Liberal leadership candidates battle in last debate before vote
Crombie touts endorsement, opponent says her comparisons with Ford are concerning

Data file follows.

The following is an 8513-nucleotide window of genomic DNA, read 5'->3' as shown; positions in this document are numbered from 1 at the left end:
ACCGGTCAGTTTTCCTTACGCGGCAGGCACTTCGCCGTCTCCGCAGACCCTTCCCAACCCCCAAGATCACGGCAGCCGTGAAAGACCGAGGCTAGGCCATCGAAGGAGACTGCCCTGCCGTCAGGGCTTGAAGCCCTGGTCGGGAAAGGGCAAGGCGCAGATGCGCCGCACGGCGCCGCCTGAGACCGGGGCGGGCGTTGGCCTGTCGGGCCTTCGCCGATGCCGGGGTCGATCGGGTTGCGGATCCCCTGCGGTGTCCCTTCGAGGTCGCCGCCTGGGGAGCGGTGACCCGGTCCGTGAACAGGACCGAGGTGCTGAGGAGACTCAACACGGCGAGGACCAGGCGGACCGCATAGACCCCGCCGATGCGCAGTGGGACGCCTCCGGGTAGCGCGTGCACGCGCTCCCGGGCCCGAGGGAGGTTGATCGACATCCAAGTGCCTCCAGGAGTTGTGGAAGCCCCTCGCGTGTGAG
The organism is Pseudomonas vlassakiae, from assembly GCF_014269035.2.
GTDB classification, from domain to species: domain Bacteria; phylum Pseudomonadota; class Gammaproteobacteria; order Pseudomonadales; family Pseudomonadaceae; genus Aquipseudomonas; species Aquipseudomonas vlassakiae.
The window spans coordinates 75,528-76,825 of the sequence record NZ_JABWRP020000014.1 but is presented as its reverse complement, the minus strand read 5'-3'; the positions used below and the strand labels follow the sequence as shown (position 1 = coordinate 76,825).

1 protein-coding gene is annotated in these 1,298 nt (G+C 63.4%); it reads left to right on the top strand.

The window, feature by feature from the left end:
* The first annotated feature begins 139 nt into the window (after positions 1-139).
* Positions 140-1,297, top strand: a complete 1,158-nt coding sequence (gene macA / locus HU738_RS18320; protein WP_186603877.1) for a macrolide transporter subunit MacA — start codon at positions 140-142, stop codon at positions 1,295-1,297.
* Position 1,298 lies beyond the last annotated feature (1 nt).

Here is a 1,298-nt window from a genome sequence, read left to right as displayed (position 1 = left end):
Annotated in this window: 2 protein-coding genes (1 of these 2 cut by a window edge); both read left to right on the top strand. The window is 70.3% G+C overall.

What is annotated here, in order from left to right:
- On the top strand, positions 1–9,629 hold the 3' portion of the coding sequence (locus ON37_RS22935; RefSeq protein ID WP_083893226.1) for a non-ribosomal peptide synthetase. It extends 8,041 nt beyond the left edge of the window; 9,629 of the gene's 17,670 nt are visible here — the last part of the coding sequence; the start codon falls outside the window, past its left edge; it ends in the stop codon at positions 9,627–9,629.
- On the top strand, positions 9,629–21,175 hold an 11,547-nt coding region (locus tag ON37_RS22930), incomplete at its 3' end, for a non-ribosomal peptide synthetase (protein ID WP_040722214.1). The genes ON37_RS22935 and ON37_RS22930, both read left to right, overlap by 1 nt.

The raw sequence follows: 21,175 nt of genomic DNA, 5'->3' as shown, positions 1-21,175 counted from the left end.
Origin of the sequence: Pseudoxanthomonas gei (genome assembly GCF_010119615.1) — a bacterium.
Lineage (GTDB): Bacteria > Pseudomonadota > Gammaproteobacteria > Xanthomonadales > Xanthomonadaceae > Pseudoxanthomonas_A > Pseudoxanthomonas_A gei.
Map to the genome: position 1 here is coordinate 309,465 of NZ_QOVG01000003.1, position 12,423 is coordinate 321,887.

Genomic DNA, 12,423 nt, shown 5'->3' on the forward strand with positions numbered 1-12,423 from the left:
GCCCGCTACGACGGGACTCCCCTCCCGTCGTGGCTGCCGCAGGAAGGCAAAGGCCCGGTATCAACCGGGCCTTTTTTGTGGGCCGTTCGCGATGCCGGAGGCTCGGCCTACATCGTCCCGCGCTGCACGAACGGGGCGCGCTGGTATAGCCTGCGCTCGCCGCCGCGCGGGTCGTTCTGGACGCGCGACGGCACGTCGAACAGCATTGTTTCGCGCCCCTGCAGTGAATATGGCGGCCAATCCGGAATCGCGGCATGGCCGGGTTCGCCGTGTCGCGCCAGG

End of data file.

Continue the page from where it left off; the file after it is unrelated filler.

Who is best equipped to beat Premier Doug Ford? Mississauga Mayor Bonnie Crombie said that’s the ballot question as Ontario Liberals vote for a new leader next weekend, with results to be announced Dec. 2. In the final debate before more than 100,000 party members across the province head to local polling places, Crombie touted her endorsement from the Star’s editorial board as the best bet among Liberal MPs Yasir Naqvi (Ottawa Centre), Nate Erskine-Smith (Beaches— East York) and MPP Ted Hsu (Kingston and the Islands). “I am honoured and thrilled to be recognized as the positive and progressive choice of the Toronto Star,” Crombie told about 200 Liberals gathered at a Brampton convention hall and hundreds more watching online. “We are going to take down Doug Ford … I am ready. I just need all of you working together.” While Crombie pitches herself as a strong “retail” politician like the premier, Naqvi said those comparisons should make party members wary. “Our leader has to stand in stark contrast to Doug Ford,” he told the crowd, referring to donations to Crombie’s campaign from some developers as the RCMP investigates the Progressive Conservative government’s $8.28-billion Greenbelt land swap scandal. “We cannot allow Ontarians to believe that our party and leadership have the same political instincts, political style and political friends as Doug Ford,” added Naqvi, a former provincial cabinet minister under premiers Dalton McGuinty and Kathleen Wynne. Erskine-Smith, who has joined Naqvi in a mutual support pact to thwart Crombie, warned her stated desire to move the party more to the centre of the political spectrum could backfire. He said the Liberals can only defeat the Conservatives in 2026 by luring back voters who shifted to the New Democrats in the last two provincial elections that left the Grits in a distant third place in the legislature without the 12 MPPs needed for official party status and the extra funding that brings for staff. “If we split the vote with the NDP, we lose. Congratulations to Mr. Ford,” said Erskine-Smith, a lawyer who noted he helped rebuild the federal Liberal party under Justin Trudeau. “We have to earn the trust of progressive voters in this province.” Hsu, a first-term MPP who previously served as Kingston’s MP in Ottawa, said he is the only candidate for the leadership with a seat in the legislature and “beat the odds” by winning it in the 2022 election as Ford cruised to a bigger majority for his second term. He took aim at Crombie’s fundraising prowess as the candidate with the most money in campaign donations by a wide margin. Raising money is only one attribute needed in a leader, Hsu added, saying “otherwise you risk turning into that dumpster fire of a government” — a reference to concerns Ford’s Greenbelt changes, which he cancelled in September, were made to favour developers who donated to the Conservatives. Crombie countered Hsu, saying the Liberal party is being out-fundraised by the Ford machine by a margin of 10 to one, which would make it tough for the Grits to mount a credible campaign in 2026. “Let’s fundraise a war chest so that we can win.” Brampton, the location of the debate, has been a battleground for all three major parties. A former Liberal stronghold during their years in power from 2003 to 2018, its five ridings went solidly Progressive Conservative in last year’s election that saw a gain of three seats there from the NDP. Next weekend, the Liberals will use a new one-member, one-vote election system in which each of Ontario’s 124 ridings has the same value. The ballots are ranked, meaning the 103,206 party members eligible to vote to write down the name of their preferred leader followed by their second, third and fourth choices. According to the latest Elections Ontario financial disclosures, Crombie has raised $1,044,312, Erskine-Smith has brought in $443,051, Naqvi $359,473 and Hsu $346,357.